Probability theory is a subject that even the most mathematically competent often find difficult to use and understand. There are no complicated rules to learn, but many of the students find the ideas of probability difficult to grasp. In the field of probability it is not possible to proceed by memorizing worked solutions to standard problems, but creative thinking is required all the time. In this course the concepts of probability will be taught through the use of motivating and insightful examples and problems. In interaction with theory, simulation will be used to clarify the basic concepts of probability. Also, time will be made for self-activity during the classes by solving probability problems in teamwork. The student learns most by practicing with a lot of problems to really understand what the subject is about.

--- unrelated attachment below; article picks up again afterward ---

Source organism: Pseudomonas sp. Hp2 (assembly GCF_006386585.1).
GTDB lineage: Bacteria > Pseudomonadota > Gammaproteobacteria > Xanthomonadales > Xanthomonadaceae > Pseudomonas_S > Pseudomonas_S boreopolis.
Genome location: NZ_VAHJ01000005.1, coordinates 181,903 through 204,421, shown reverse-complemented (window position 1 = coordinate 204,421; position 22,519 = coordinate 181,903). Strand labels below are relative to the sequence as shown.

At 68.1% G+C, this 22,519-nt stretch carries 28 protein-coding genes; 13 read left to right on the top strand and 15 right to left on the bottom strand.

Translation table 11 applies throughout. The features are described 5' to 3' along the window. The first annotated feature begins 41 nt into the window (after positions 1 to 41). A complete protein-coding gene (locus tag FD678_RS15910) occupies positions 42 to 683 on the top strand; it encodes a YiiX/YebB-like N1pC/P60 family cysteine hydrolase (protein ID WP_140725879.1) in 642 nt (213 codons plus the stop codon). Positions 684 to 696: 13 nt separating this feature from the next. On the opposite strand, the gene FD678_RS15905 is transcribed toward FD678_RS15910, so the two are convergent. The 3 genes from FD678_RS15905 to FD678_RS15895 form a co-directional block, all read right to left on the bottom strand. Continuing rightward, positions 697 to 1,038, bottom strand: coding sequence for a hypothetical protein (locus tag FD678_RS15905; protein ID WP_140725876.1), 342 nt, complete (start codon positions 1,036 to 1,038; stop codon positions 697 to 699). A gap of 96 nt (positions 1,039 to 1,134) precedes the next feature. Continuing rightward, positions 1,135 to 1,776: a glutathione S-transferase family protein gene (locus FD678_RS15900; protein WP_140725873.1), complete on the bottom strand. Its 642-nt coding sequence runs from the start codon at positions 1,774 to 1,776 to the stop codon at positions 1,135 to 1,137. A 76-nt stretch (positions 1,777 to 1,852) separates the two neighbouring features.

Next to the treatment of standard topics from a first course in probability, such as discrete and continuous random variables, expected value, probability distribution function, probability density, etc., special attention is given to
(a) Poisson approximations with applications
(b) The law of large numbers and Kelly betting
(c) Random-number generators and simulating from probability distributions
(d) Geometric probability
(e) The central limit theorem and statistical applications
(f) Conditional probabilities and Bayesian inference.
If time permits and depending on the interests of the participants, related topics can be added such as absorbing Markov chains for success runs and stochastic optimization in stopping problems.